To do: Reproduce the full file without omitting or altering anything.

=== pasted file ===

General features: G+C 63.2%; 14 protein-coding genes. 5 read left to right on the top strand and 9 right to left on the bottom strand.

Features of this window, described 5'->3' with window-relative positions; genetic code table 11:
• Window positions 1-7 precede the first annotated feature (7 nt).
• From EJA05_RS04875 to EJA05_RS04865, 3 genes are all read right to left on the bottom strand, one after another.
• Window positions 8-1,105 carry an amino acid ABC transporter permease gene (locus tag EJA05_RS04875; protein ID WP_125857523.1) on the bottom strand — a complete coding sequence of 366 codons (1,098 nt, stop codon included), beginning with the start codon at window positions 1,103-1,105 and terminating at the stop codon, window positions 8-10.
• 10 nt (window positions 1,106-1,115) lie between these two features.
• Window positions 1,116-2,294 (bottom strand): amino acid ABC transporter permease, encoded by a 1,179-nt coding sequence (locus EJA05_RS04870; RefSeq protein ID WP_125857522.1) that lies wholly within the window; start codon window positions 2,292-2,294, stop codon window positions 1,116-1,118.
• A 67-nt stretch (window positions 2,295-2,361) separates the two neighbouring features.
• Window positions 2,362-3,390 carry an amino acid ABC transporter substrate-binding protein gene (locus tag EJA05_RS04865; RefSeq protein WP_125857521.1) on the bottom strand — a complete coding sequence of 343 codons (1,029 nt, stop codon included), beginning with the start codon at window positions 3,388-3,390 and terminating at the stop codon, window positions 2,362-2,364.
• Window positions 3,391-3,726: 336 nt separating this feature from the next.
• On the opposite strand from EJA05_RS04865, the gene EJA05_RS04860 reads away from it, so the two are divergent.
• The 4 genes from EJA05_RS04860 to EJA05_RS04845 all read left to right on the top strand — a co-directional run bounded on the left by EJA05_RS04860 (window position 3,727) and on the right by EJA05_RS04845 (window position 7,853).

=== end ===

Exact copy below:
General features: G+C 63.2%; 14 protein-coding genes. 5 read left to right on the top strand and 9 right to left on the bottom strand.

Features of this window, described 5'->3' with window-relative positions; genetic code table 11:
• Window positions 1-7 precede the first annotated feature (7 nt).
• From EJA05_RS04875 to EJA05_RS04865, 3 genes are all read right to left on the bottom strand, one after another.
• Window positions 8-1,105 carry an amino acid ABC transporter permease gene (locus tag EJA05_RS04875; protein ID WP_125857523.1) on the bottom strand — a complete coding sequence of 366 codons (1,098 nt, stop codon included), beginning with the start codon at window positions 1,103-1,105 and terminating at the stop codon, window positions 8-10.
• 10 nt (window positions 1,106-1,115) lie between these two features.
• Window positions 1,116-2,294 (bottom strand): amino acid ABC transporter permease, encoded by a 1,179-nt coding sequence (locus EJA05_RS04870; RefSeq protein ID WP_125857522.1) that lies wholly within the window; start codon window positions 2,292-2,294, stop codon window positions 1,116-1,118.
• A 67-nt stretch (window positions 2,295-2,361) separates the two neighbouring features.
• Window positions 2,362-3,390 carry an amino acid ABC transporter substrate-binding protein gene (locus tag EJA05_RS04865; RefSeq protein WP_125857521.1) on the bottom strand — a complete coding sequence of 343 codons (1,029 nt, stop codon included), beginning with the start codon at window positions 3,388-3,390 and terminating at the stop codon, window positions 2,362-2,364.
• Window positions 3,391-3,726: 336 nt separating this feature from the next.
• On the opposite strand from EJA05_RS04865, the gene EJA05_RS04860 reads away from it, so the two are divergent.
• The 4 genes from EJA05_RS04860 to EJA05_RS04845 all read left to right on the top strand — a co-directional run bounded on the left by EJA05_RS04860 (window position 3,727) and on the right by EJA05_RS04845 (window position 7,853).